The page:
Trans-Siberian – Next Station: Siberia
When I finally left Moscow, I hopped on board the world’s most famous train, the Trans-Siberian, in order to cross Siberia. Since I’ve already given you a taste of what to pack for the TransSiberian and what to do in Moscow, let me take you directly to my next stop: the so-called Siberian Paris; the city of Irkutsk.
I guess that when you’re thinking of Siberia, the first thing that pops in your head is the freezing cold and the huge amount of snow covering the region’s vast fields. The very word “Siberia” means “the country that sleeps” (or even better, “hibernating”) in Mongolian. At the beginning of July though, when I arrived there, it was extremely hot – the temperature was stuck at 35°C – making me wonder how could it be that during the winter, the temperature reached a low of -30°C at the same exact place.
So, in the heat of the summer, Tiffany (my co-traveler on the train) and I arrived at the train station, only to be welcomed by the sweet Yelena who was born and raised in Irkutsk. She would be our guide around town as well as around Listvyanka – a village next to Lake Baikal where we would spend 3 days.
Our walk around town began by the bank of river Angara at one of the highlights of Irkutsk. My first impression of the city was that it was full of churches! Two of the most important were standing right in front of me.
Yelena was kind enough to explain a few things about each one of the churches, especially about the architecture of Bogoyavlenksy and Saviour’s Church which perfectly combined stone, wooden and colorful details. We were still walking by the river, when we stopped for a few minutes to admire the statue of the city’s founder – Yakov Pokhabov – as Yelena told us more about the city’s history.
Founded at 1652 by Pokhabov, Irkutsk – like the rest of Siberia – was mostly known as a place of exile. The extremely low temperatures marked Siberia as a destination of exile as the area’s freezing cold equaled with death. Despite the cold climate, the city has a beauty and finesse of its own. Later on, we learned that the ¾ of the town was destroyed by a terrible fire at 1879.
This fire wasn’t the last of the sufferings the city experienced though. Later on, during the Civil War at 1920, the city was greatly damaged by the violent fights between the “Reds” and “Whites” which took place all around that area.
Today, the city has been rebuilt, preserving a great deal of its previous prestige, while its economy is growing again thanks to the mass assemblage of industries in the area.
Irkutsk is considered to be the “Paris of Siberia” thanks to its location and the romantic details found at the beautiful buildings all around the city. A walk by the river will bring your attention to another similarity with the French capital: the small locks and padlocks hanging by the bridge – a declaration of love found where else – Paris, of course! There’s a small difference though, as the Russians aren’t that discreet – check out the photo above and you’ll see what I mean!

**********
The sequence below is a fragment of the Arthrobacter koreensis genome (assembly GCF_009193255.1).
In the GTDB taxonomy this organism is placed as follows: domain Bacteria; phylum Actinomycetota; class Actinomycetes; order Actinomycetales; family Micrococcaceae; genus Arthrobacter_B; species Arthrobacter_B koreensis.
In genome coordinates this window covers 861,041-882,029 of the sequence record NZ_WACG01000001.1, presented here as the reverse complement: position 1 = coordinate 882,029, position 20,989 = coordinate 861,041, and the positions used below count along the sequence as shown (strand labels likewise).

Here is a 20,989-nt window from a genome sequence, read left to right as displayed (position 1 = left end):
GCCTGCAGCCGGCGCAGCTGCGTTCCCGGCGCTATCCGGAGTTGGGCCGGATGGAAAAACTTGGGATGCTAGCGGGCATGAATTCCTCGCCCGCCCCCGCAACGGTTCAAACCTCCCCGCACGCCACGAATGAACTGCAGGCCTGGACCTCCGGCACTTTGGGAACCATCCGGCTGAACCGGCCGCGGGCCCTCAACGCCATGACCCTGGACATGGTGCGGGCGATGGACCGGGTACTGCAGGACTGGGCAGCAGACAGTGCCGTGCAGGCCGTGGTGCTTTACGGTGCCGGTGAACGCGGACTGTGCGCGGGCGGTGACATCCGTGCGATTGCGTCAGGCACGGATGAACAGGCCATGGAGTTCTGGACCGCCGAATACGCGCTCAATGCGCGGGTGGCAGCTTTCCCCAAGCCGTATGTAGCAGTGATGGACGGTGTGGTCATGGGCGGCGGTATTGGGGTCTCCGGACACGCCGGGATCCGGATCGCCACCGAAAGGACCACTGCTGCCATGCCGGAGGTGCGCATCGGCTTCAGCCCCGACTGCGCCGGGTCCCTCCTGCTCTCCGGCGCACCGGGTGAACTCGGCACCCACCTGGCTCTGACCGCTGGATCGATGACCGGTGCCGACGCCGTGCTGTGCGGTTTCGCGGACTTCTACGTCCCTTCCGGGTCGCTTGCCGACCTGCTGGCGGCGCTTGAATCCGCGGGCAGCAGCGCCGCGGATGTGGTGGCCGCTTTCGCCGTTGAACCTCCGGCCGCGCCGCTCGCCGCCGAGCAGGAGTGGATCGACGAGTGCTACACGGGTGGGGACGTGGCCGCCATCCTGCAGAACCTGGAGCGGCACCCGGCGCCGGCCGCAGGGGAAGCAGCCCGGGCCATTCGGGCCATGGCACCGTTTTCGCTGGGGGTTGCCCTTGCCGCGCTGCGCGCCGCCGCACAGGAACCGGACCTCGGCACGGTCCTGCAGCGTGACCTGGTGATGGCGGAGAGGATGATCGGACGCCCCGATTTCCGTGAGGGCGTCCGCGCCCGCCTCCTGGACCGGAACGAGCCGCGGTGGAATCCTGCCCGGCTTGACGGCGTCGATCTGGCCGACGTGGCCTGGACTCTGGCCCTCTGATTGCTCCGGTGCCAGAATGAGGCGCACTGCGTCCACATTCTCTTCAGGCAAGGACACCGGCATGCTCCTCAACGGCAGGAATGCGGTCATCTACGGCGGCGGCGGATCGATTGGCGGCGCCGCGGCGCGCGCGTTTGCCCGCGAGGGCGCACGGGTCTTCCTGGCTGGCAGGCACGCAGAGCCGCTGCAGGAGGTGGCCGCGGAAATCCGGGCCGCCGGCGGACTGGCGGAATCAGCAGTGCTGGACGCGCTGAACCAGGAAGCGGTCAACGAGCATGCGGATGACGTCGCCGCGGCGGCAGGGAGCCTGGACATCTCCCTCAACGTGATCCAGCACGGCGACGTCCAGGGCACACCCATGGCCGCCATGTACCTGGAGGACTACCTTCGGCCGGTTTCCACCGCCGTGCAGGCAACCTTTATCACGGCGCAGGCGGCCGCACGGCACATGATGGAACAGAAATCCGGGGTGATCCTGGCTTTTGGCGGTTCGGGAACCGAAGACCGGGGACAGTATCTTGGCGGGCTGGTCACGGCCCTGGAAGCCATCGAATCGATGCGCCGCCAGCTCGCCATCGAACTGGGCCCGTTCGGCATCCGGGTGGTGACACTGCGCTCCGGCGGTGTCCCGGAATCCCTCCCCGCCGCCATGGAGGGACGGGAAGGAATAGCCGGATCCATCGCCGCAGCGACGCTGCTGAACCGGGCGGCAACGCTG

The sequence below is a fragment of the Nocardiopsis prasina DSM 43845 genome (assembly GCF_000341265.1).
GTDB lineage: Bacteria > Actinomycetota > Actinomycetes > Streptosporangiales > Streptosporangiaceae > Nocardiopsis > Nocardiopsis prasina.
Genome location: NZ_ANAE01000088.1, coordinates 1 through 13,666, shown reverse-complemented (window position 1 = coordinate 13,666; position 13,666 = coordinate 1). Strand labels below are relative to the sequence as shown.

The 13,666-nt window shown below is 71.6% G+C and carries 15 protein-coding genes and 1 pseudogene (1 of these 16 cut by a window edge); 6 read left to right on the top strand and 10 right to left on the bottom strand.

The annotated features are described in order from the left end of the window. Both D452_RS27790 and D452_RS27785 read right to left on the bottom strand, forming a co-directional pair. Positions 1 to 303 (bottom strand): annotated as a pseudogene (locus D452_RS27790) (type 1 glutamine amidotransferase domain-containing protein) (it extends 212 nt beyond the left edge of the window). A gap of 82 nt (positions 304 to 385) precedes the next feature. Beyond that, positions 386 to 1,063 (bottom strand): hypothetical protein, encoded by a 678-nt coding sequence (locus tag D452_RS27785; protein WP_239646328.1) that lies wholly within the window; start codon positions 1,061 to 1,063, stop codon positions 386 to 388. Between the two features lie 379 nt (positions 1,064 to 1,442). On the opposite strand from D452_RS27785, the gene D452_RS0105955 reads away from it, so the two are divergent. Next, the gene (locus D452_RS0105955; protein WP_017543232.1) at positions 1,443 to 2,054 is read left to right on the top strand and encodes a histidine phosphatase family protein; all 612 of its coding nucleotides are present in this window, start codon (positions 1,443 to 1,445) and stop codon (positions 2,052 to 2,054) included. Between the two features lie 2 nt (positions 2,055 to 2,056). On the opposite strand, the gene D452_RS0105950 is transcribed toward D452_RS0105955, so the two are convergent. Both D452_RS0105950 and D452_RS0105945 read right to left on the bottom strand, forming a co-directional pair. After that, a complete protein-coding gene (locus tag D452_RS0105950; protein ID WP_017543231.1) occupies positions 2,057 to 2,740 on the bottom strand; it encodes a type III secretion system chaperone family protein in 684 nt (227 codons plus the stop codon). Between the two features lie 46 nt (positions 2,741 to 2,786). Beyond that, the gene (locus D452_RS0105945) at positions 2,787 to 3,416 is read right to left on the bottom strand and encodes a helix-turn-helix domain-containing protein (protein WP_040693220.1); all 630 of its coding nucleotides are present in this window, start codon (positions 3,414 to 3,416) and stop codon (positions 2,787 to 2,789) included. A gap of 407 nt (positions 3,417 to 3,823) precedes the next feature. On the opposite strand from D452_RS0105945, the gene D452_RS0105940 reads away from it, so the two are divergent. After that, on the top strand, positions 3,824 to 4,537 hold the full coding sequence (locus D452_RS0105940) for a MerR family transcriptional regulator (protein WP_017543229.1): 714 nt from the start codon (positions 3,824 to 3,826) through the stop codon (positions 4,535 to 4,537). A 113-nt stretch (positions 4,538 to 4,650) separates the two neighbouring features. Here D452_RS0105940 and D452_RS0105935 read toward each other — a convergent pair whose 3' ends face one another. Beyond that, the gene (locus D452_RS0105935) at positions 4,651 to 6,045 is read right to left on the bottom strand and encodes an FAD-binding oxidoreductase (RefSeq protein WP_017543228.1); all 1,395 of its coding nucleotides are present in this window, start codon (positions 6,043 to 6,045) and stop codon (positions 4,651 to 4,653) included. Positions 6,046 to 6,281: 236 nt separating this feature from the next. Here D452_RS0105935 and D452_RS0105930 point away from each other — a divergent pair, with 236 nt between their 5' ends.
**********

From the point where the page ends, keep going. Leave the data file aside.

We walked towards the city centre, leaving behind us the Angara river. Yelena explained us all about the wooden houses with the incredible detailing around their windows: the lace decorations were expertly carved in wood. She informed us that after the large fire, there weren’t many such houses left – today they could be found at just a few roads around the city. Thus, the maintenance cost is unbearable for most of the locals.
As for me, it was love at first sight! Huge windows painted with incredible colors and decorated with fine wooden detailing – a rare sight that had to be captured! So, I stopped before each and every one of these windows to photograph them. Yelena also explained that the lace detailing was intentionally complex in order to keep away the evil spirits.
Before saying goodbye to Irkutsk and heading over to lake Baikal – an 1-hour trip by car – we decided to make a quick stop for coffee at an amazing underground coffee house that you should definitely visit when there! By saying underground, I mean literally under the ground! And the best thing is, that in order to find the entrance to the coffee house, you should go past a flower market – so, there’s no way you could find it, unless someone has suggested you should visit it! It’s worth spending some time there, sipping your coffee while reading your book.
Like this, we leave behind us Irkutsk – the only city in the world located in an equal distance from the world’s largest oceans: the Atlantic, Pacific and Indian Ocean – and we’re heading to Listvyanka, a small but quite touristic village next to Lake Baikal.
To learn more about my 3-day stay at Lake Baikal, you’ll have to wait for my next post. For now, I’ll just tell you that I chose home stay over a hotel or a hostel – to be hosted at a beautiful local wooden house where the owner offered us a room and her delicious traditional meals both for lunch and dinner!
To be continued..
Watch my dip into the lake
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Check out all my Trans-Siberian posts here
This post is dedicated to the memory of Max (my co-traveler on the train)… Goede reis Max